Marist intramurals have something for everyone

Marist students participate in one of the 24 sports the Marist intramural department offers. Photo courtesy Marist College.

Marist students participate in one of the 24 sports the Marist intramural department offers. Photo courtesy Marist College.

All across the country this spring, high school seniors will be playing in their final varsity contests and moving on to college, marking the end of their interscholastic athletic careers. But does it have to end their competitive careers completely?

Ryan Hoffman, a Marist College junior, was a four year member of his high school’s varsity basketball and football teams at Our Lady of Lourdes High School in Poughkeepsie.

“I loved playing sports in high school,” Hoffman said. “I knew it was something I wanted to continue in college, but I wasn’t quite good enough to play at the Division I level.”

This attitude is what led Hoffman to the intramural program once he was admitted to Marist.

“I’m real happy Marist has as good an intramural program as it does,” Hoffman said. “It allows me to play a whole bunch of different sports.”

However, despite Hoffman’s commitment to football and basketball in high school, he plays neither in the intramural program, choosing to play soccer and softball.

“I used to play intramural basketball and football, but now I find soccer and softball more fun,” Hoffman said.

Depending on who is asked fun might not be the most important part of intramurals on the Marist campus.

“For the most part it seems like the basketball intramural is more about winning than having fun,” said Kevin Condon, co-commissioner for the college’s intramural basketball league. “It’s not uncommon to see a couple fights throughout the semester or kids jumping up in each other’s faces.”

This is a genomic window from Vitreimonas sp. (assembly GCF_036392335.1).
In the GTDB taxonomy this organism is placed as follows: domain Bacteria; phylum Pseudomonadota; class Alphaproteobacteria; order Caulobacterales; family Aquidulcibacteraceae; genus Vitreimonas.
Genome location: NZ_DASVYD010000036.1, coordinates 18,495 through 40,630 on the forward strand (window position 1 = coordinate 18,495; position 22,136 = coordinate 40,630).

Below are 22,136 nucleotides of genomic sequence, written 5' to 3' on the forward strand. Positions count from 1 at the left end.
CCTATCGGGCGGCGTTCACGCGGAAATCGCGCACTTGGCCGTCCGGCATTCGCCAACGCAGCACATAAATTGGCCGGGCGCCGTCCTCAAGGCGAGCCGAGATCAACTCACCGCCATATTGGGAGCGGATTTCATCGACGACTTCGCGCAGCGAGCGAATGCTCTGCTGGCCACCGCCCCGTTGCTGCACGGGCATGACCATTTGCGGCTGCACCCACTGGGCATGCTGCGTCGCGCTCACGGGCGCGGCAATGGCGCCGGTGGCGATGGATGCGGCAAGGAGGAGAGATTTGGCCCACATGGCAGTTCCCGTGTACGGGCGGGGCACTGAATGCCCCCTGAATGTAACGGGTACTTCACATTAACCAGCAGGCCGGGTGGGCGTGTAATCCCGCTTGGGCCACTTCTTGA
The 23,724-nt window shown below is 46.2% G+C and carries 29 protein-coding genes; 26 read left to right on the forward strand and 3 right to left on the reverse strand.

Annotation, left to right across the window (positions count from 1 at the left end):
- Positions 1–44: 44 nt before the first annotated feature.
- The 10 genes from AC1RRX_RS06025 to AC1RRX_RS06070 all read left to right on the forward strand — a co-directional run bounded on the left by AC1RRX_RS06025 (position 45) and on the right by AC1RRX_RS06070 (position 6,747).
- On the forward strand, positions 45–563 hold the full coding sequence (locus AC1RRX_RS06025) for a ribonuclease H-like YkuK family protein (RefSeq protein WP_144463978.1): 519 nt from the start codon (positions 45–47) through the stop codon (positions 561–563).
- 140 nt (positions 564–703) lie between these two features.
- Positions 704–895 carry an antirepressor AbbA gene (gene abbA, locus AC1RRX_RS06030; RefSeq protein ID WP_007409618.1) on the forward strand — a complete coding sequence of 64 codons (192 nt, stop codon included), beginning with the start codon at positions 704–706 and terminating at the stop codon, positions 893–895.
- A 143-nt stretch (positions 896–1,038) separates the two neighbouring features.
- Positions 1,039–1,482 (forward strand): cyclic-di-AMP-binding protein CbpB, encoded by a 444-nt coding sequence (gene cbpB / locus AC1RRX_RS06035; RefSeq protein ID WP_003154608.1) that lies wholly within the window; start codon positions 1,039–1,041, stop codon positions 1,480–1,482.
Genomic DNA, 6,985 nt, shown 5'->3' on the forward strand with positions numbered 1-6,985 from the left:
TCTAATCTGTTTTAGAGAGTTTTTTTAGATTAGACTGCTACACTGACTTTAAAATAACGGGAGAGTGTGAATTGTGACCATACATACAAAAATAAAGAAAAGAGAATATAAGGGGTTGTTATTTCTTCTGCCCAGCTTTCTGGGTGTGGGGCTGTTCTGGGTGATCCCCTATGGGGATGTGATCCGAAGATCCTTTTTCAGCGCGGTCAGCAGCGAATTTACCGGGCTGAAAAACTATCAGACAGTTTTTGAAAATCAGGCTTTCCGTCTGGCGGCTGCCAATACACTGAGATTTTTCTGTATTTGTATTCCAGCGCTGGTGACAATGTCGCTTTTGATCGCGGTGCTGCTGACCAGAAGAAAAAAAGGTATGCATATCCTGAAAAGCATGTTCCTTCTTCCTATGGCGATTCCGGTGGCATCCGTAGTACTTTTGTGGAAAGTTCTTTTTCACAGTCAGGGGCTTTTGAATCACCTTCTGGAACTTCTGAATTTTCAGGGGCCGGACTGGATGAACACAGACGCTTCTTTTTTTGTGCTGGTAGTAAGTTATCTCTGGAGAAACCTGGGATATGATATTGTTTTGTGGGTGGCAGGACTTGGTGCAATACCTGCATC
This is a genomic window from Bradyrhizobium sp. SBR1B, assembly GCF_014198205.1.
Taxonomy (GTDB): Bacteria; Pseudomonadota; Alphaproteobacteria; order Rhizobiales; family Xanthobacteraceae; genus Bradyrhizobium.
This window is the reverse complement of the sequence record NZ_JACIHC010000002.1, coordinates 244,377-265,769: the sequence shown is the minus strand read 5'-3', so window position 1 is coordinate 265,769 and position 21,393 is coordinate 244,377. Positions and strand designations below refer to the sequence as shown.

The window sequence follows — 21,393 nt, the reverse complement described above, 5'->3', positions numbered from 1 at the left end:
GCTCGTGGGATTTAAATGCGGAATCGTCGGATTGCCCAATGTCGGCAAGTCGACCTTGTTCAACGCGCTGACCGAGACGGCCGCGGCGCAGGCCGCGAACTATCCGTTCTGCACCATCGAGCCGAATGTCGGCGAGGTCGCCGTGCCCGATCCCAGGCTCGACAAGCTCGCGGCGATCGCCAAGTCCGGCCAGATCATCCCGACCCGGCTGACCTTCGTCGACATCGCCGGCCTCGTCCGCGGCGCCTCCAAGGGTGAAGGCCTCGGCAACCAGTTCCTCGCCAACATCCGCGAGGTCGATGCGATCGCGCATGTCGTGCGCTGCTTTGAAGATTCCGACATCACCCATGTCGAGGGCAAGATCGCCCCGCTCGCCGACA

To try and combat the overall competitiveness, the Marist intramural department has created competitive and non-competitive leagues for certain sports.

“We have created what we call recreational leagues for badminton, men’s basketball and volleyball,” said Kieran Begley, the graduate assistant for Marist intramural and club sports. “There are two types of kids who play intramurals: kids who play to win and kids who play to have fun. The competitive league and the recreational league allow for both types of students.”

The creation of the recreational leagues have come from student demand, as Condon said that this year more than ever kids have asked for an alternative league.

This shift to recreational and competitive leagues is something Begley is happy he and his staff of student commissioners have started to implement because the idea is that more students will get involved.

“We think that now intramurals can become more fun,” Begley said. “Now we won’t have kids who are just trying to have fun losing by 40 points to kids who are there to win.”

Condon said that there is a good balance of competitive and recreational teams, and that a lot of teams in the recreational league wouldn’t have too much fun if they played competitively.

“Intramural sports are a great way for kids to get in shape, meet people, compete and have fun doing it,” Begley said. “Now with the two different options of leagues, we feel that Marist intramurals combines it all.”

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